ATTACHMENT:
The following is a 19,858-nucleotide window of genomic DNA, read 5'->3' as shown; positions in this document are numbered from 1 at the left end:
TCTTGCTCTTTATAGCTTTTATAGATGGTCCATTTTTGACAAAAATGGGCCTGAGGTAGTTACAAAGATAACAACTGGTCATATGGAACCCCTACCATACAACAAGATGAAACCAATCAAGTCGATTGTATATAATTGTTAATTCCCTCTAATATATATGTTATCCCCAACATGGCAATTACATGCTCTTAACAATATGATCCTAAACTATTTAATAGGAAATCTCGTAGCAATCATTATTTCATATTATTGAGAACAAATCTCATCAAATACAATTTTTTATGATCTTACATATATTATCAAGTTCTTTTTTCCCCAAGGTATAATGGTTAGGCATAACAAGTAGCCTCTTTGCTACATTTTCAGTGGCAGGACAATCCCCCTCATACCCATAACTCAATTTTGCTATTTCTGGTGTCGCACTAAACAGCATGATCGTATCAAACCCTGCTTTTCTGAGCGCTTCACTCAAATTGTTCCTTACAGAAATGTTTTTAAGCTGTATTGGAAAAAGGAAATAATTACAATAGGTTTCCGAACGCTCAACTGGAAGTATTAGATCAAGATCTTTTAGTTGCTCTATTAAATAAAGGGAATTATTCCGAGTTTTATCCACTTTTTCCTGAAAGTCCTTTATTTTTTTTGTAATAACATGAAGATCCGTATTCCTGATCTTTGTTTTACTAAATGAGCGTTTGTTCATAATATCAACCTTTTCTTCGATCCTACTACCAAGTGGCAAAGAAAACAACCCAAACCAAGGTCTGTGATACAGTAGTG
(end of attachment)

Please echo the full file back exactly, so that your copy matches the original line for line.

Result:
The following is a 19,858-nucleotide window of genomic DNA, read 5'->3' as shown; positions in this document are numbered from 1 at the left end:
TCTTGCTCTTTATAGCTTTTATAGATGGTCCATTTTTGACAAAAATGGGCCTGAGGTAGTTACAAAGATAACAACTGGTCATATGGAACCCCTACCATACAACAAGATGAAACCAATCAAGTCGATTGTATATAATTGTTAATTCCCTCTAATATATATGTTATCCCCAACATGGCAATTACATGCTCTTAACAATATGATCCTAAACTATTTAATAGGAAATCTCGTAGCAATCATTATTTCATATTATTGAGAACAAATCTCATCAAATACAATTTTTTATGATCTTACATATATTATCAAGTTCTTTTTTCCCCAAGGTATAATGGTTAGGCATAACAAGTAGCCTCTTTGCTACATTTTCAGTGGCAGGACAATCCCCCTCATACCCATAACTCAATTTTGCTATTTCTGGTGTCGCACTAAACAGCATGATCGTATCAAACCCTGCTTTTCTGAGCGCTTCACTCAAATTGTTCCTTACAGAAATGTTTTTAAGCTGTATTGGAAAAAGGAAATAATTACAATAGGTTTCCGAACGCTCAACTGGAAGTATTAGATCAAGATCTTTTAGTTGCTCTATTAAATAAAGGGAATTATTCCGAGTTTTATCCACTTTTTCCTGAAAGTCCTTTATTTTTTTTGTAATAACATGAAGATCCGTATTCCTGATCTTTGTTTTACTAAATGAGCGTTTGTTCATAATATCAACCTTTTCTTCGATCCTACTACCAAGTGGCAAAGAAAACAACCCAAACCAAGGTCTGTGATACAGTAGTG